30 November 2009

WAN-IFRA launches World Newspapers Congress in India

Today sees the start of the 62nd World Newspaper Congress and 16th World Editors Forum in Hyderabad, India, hosted by WAN-IFRA.

Interestingly, the overall theme for the conference is 'Newspapers: A Multi-Media, Growth Business', something that may raise eyebrows of those watching their newsrooms struggle with plunging advertising revenues and shrinking circulation for their print products.

Naturally, how to tackle these hurdles is at the forefront of most of the keynote speeches and panel discussions.

Already, according to WAN’s own Shaping the Future of the Newspaper blog, Are Stokstad (Norway), executive vice president at A-Pressen, suggested that e-readers now make it necessary for newspapers to build strategies that combines both the traditional newspaper and the business model for e-reading.

He described how large investments have been made to expand the opportunities for online newpapers. Social networking sites have become a large part of the generation of these new online papers.

"This past year 3,000 print pages originated in social media. Next year we hope to increase this number to 30,000," he told the conference.

Social networking sites create groups of people interested in similar topics and activities. Many online newspapers are targeting their articles towards these groups, increasing online readership.

Meanwhile Martha Stone (USA), director of Shaping the Future of the Newspaper Project (pictured), talked about the opportunities available to newspapers through mobile phone technology.

"Text message advertising has become one of the hottest new ways to advertise," she said.

Stone also explained how mobile phones have become more than a way to just communicate with others.

She described how phones are becoming more advanced and can now be used not only for talking and texting, but also for online searching, television, blogs, advertising, alerts, and much more.

World Digital Media Trends, created by the SFN project, conducts research each year to show the latest revenue and newspaper trends. This year's study was posted in June and predicts the continued growth of digital media.

The Shaping the Future of the Newspaper blog will continue to bring full coverage of the conference, which will include discussions on Google featuring Kees Spaan, President of the Dutch Newspaper Publishers Association and Gavin O’Reilly, CEO of Independent News and Media as well as a presentation on what newspapers need to know for the digital future by Les Hinton, CEO of the Dow Jones newswire.

You can also follow the conference via the following Twitter feeds @NewspaperWorld and @WANindia2009, using the hashtag #WANindia09, or on Facebook at the conference page. There is also a dedicated congress blog.

Labels: , , , , ,

27 November 2009

Online Journalism round-up

Independent to charge for bulk printing

The Independent is living up to its name by trying a different approach in the battle to generate revenue.

The blog UpYourEgo has written how the newspaper is set to charge users for printing stories from their news site.

It describes how you get the choice of a ‘free print’ where you can make up to five copies using your home or office printer for free (with an ad).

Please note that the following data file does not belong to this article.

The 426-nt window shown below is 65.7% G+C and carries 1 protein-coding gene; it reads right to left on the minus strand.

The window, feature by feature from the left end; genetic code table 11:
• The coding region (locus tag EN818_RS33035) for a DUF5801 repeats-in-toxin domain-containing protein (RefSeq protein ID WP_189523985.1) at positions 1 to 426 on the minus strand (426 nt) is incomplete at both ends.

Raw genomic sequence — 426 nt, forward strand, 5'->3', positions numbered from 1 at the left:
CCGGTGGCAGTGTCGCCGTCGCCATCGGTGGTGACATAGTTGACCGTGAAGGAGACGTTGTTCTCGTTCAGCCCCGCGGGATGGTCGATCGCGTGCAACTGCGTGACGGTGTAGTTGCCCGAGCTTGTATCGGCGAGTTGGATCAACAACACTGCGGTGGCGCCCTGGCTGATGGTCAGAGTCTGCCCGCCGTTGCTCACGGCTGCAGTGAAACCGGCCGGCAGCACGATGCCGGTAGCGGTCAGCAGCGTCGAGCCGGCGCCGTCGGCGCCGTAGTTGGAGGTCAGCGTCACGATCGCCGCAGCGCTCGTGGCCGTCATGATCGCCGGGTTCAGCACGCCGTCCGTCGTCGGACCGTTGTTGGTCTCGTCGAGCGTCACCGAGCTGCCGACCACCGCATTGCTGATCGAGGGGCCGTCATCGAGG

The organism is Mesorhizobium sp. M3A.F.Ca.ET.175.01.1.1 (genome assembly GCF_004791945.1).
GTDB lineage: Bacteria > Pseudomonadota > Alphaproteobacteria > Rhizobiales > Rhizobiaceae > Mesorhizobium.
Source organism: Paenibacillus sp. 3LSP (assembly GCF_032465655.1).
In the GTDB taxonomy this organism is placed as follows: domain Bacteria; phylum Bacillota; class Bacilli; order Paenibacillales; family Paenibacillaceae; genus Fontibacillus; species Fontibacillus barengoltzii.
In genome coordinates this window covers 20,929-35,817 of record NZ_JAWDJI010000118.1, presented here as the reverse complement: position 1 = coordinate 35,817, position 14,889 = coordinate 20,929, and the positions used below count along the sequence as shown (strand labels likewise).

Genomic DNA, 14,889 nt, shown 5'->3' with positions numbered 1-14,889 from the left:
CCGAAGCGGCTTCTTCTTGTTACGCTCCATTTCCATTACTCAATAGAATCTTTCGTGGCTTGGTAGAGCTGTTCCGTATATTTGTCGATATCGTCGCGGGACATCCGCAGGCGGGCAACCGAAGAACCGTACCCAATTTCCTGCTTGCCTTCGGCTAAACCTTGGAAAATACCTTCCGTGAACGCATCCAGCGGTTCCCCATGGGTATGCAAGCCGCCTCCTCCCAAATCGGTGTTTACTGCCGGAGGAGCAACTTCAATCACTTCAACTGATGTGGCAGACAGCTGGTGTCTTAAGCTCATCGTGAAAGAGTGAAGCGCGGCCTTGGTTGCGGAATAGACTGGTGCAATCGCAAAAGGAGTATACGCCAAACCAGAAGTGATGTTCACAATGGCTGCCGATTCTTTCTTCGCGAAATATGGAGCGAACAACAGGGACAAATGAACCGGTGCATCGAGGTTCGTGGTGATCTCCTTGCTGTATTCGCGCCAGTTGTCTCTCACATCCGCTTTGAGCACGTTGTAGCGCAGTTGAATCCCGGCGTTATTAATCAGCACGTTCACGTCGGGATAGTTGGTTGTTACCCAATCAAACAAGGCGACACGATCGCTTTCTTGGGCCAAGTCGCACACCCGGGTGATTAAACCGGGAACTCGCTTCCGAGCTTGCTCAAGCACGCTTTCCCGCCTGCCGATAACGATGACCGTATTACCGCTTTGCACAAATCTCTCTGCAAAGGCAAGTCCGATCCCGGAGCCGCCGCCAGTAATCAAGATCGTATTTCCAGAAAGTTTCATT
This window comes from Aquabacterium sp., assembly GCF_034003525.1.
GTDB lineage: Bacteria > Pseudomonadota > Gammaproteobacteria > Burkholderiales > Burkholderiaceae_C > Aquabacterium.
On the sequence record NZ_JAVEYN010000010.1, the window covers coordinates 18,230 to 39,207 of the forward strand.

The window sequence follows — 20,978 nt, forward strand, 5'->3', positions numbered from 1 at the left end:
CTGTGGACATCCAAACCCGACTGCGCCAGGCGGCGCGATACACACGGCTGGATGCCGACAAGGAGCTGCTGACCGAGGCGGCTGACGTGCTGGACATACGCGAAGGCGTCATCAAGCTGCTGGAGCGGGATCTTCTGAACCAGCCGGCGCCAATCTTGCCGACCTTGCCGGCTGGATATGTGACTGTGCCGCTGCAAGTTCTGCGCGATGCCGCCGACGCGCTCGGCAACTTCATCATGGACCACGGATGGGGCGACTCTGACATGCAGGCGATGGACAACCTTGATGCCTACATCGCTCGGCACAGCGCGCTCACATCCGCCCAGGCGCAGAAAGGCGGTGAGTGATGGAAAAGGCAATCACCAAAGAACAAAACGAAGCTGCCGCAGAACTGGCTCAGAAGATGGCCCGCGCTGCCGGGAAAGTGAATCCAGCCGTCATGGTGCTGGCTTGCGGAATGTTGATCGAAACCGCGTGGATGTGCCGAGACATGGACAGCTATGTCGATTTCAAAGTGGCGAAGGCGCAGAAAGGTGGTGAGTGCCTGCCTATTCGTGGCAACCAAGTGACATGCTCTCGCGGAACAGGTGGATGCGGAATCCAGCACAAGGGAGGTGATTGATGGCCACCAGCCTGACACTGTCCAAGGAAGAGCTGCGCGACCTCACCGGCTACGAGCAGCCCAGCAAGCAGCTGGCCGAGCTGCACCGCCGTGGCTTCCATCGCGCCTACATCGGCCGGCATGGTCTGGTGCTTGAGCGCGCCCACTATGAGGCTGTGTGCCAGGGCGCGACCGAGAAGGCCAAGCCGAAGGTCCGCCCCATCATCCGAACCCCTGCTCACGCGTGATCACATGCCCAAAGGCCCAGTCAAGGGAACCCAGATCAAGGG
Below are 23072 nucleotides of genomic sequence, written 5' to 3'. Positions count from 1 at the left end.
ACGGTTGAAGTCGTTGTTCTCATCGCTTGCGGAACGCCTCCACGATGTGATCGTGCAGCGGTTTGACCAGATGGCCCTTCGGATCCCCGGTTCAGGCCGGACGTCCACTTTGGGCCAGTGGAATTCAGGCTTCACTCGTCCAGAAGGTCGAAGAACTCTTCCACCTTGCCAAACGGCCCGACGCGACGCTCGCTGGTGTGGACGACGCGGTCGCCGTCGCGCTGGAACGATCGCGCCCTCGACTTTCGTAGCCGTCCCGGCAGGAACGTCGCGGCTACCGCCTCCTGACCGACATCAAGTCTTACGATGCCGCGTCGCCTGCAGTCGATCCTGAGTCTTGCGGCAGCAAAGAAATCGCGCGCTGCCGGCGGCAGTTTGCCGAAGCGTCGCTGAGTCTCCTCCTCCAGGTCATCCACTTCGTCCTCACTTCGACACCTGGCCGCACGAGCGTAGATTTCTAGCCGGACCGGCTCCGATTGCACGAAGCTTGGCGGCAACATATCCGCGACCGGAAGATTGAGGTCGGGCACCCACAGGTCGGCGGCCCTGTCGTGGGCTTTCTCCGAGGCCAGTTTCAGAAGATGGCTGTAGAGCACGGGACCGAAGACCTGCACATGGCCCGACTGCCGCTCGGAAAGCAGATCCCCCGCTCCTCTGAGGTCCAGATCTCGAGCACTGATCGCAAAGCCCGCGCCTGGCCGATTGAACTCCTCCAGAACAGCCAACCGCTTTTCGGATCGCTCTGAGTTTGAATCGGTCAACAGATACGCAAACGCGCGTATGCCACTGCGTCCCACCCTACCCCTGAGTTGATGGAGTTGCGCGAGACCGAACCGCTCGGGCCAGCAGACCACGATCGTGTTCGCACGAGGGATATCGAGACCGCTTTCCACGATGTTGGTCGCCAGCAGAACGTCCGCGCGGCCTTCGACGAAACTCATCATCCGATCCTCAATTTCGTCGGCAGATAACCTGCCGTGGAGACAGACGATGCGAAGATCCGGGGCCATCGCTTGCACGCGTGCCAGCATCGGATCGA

You could also make an Instant print on your home printer with six or more copies from 25p to £1 per copy without ads.

You can get a quote for customised prints with your own logo for more than 100 copies on high quality paper.

Or you can have 50+ copies printed by them and sent to you within two business days, these cost 75p to £1.10 per copy – again with no adverts.

But, suggests the blog, the system from iCopyright which offers options for printing within a popup wouldn’t stop you just copying and pasting.

There are no paywalls, so on-screen content is still free and the newspaper will have to wait and see if this makes any difference to their finances.

But, as the blog says, it is different.

New guidelines published on using UGC

Alfred Hermida’s Reportr blog has an interesting story on new guidelines that have been issued by the Commonwealth Broadcasting Association, in partnership with UNESCO on how to handle user generated content.

According to Hermida, apart from covering the usual issues such as quality and any legal questions, it has sought to press the idea of UGC promoting greater media democracy.

The advice, he says, focuses not just on how to handle UGC, but also on the issue of media and information literacy.

It argues that news organisations would benefit from promoting greater media literacy, by strengthening relationships with audiences and countering claims that UGC is just a way of getting free content.

NYT app for Blackberry

Finally, whilst developing an app for an iPhone may seem old hat now, Editor and Publisher has reported that the New York Times has developed an app for the latest models of Blackberry Smartphones.

With advertiser sponsorship by UPS, the app application formats content for optimal navigation and display on BlackBerry Smartphones, offers automatic synching and allows users to store articles directly to their devices for offline reading.

"Mobile continues to be a very popular way for Times readers to access our content," Marc Frons, The New York Times Co.'s chief technology officer/digital operations, said in a statement.